Holiday pay: What employers need to know

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This article first appeared in UKTN . What is holiday pay? Unfortunately despite many tribunal and court decisions on the topic of holiday pay, there is still uncertainly as to what should be...

IR35 continues to be taxing

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This article was first published in Recruitment International. On 6 th April 2017 new IR35 rules come into force applying to payments to PSC workers who provide personal service to a “public sector employer” generating significant...

I am considering taking a job as a delivery driver - what are my rights in the gig economy?

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This article was first published by This is Money . Over the past five years, the UK has seen the rise of a new way of working called the ‘gig economy,’ fuelled by the rise of mobile apps and on-demand services. Under this system,...

In the courts: the worker and the 13 years of untaken holiday

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This article first appeared in The Lawyer 2b . On 8 June 2017, the Advocate-General of the European Court delivered his Opinion in a case concerning a UK worker’s 13 year back-dated holiday pay claim: King v The Sash Window Workshop Ltd...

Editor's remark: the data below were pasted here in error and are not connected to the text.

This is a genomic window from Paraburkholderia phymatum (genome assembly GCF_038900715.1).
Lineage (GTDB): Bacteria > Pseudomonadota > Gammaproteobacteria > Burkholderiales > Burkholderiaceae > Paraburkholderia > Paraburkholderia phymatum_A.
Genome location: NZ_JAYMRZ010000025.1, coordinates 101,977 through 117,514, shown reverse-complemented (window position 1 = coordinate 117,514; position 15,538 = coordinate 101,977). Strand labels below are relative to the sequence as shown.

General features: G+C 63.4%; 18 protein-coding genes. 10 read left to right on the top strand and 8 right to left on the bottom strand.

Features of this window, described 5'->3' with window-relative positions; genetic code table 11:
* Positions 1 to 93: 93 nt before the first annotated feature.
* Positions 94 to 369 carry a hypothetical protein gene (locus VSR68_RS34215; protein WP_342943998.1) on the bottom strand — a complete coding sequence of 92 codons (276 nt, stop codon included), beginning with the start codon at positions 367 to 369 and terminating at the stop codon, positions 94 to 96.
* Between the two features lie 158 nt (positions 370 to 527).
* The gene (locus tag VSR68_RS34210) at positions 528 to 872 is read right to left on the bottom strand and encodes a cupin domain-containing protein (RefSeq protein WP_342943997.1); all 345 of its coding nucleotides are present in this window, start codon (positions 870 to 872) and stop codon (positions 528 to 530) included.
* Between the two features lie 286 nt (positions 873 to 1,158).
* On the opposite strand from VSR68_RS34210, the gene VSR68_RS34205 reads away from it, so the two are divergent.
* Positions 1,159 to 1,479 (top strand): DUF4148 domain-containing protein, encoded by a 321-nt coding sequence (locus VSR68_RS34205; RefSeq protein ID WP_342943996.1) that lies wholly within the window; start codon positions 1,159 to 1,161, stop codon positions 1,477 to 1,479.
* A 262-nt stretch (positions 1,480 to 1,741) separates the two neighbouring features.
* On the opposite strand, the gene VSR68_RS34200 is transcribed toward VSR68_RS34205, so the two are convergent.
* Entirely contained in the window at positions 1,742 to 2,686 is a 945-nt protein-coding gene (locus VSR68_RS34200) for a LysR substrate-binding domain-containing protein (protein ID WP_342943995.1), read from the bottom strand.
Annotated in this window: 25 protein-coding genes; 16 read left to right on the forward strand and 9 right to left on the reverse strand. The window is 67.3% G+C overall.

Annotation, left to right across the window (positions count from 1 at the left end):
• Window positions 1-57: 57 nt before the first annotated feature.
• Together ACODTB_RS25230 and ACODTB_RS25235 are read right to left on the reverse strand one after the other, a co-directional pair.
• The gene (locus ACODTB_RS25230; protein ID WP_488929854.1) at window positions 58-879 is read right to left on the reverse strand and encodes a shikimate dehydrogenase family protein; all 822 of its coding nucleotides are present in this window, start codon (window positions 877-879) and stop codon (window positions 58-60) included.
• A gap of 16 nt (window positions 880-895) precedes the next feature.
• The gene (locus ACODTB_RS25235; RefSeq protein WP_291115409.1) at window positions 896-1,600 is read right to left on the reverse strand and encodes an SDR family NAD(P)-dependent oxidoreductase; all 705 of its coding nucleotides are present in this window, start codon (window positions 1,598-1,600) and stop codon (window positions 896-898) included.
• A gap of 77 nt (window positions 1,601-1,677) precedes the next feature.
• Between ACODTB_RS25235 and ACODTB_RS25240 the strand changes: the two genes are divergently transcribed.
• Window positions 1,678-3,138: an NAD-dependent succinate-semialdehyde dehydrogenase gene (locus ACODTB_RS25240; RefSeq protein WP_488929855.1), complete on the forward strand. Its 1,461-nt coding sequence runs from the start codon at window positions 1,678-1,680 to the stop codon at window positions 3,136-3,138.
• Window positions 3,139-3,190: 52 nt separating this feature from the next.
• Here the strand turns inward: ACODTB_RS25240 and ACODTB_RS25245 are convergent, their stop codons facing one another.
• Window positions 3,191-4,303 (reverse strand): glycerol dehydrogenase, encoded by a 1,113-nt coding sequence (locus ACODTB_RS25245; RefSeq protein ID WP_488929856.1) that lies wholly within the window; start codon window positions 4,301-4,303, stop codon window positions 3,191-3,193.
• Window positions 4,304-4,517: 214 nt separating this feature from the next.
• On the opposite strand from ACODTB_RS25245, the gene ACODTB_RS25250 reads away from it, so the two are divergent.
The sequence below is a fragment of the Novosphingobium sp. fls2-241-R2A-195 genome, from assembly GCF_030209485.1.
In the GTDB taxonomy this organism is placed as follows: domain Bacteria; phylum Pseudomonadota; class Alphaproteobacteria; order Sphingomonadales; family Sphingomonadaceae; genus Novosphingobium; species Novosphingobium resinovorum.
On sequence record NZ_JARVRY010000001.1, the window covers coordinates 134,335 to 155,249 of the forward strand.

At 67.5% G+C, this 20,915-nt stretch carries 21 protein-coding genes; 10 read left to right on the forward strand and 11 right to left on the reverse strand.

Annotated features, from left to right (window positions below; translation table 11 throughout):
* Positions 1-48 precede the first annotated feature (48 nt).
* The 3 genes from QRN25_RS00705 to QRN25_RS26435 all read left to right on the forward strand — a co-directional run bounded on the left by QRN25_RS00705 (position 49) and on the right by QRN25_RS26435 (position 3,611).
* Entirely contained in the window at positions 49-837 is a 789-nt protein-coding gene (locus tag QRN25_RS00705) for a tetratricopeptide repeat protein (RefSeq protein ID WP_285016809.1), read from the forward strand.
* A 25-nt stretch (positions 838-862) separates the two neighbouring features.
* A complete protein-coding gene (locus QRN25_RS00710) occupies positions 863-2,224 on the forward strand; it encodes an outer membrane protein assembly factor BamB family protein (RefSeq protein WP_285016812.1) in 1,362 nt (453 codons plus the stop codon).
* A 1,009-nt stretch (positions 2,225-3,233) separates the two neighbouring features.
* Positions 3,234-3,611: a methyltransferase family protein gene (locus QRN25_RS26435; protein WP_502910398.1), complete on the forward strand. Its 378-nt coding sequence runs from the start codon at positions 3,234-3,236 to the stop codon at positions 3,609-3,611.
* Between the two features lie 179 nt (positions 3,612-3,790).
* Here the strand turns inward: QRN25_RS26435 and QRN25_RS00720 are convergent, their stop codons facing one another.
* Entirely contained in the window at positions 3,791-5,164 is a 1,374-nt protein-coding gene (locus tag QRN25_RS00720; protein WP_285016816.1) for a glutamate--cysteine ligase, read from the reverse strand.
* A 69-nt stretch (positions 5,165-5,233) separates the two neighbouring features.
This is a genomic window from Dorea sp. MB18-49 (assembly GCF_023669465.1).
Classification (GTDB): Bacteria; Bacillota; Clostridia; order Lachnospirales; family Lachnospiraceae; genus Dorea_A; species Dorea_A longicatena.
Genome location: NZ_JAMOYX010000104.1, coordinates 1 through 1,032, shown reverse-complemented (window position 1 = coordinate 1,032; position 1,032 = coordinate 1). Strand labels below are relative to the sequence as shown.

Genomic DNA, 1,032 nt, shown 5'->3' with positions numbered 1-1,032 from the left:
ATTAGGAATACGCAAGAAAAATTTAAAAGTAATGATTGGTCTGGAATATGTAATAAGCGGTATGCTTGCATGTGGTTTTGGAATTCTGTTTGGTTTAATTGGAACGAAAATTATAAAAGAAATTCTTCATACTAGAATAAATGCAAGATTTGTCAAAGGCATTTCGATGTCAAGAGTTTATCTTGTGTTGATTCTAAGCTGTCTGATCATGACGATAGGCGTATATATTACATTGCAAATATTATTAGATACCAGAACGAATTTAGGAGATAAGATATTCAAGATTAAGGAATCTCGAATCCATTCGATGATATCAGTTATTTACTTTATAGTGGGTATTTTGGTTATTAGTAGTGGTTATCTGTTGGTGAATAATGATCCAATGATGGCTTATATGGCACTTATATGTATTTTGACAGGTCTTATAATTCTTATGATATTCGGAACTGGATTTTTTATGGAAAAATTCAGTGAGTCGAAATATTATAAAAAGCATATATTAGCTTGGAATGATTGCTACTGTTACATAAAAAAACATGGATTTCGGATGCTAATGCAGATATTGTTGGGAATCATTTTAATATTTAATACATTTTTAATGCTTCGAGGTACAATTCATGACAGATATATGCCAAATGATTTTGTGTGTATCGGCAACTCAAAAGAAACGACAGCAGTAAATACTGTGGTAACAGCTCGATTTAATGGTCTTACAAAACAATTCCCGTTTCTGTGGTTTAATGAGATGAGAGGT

Mind the Gap: Are you ready for Gender Pay Reporting?

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This article was first published in Recruitment International . Disparity between male and female average pay continues to dominate the news, with evidence of the gender pay gap widening for women in their 30s and 40s in particular. Dubbed...

Data subject access requests: Common employer queries

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This article first appeared in Personnel Today . How should employers deal with data subject access requests and how will the process change for employers when the General Data Protection Regulation (GDPR) comes into force in May 2018? Clare...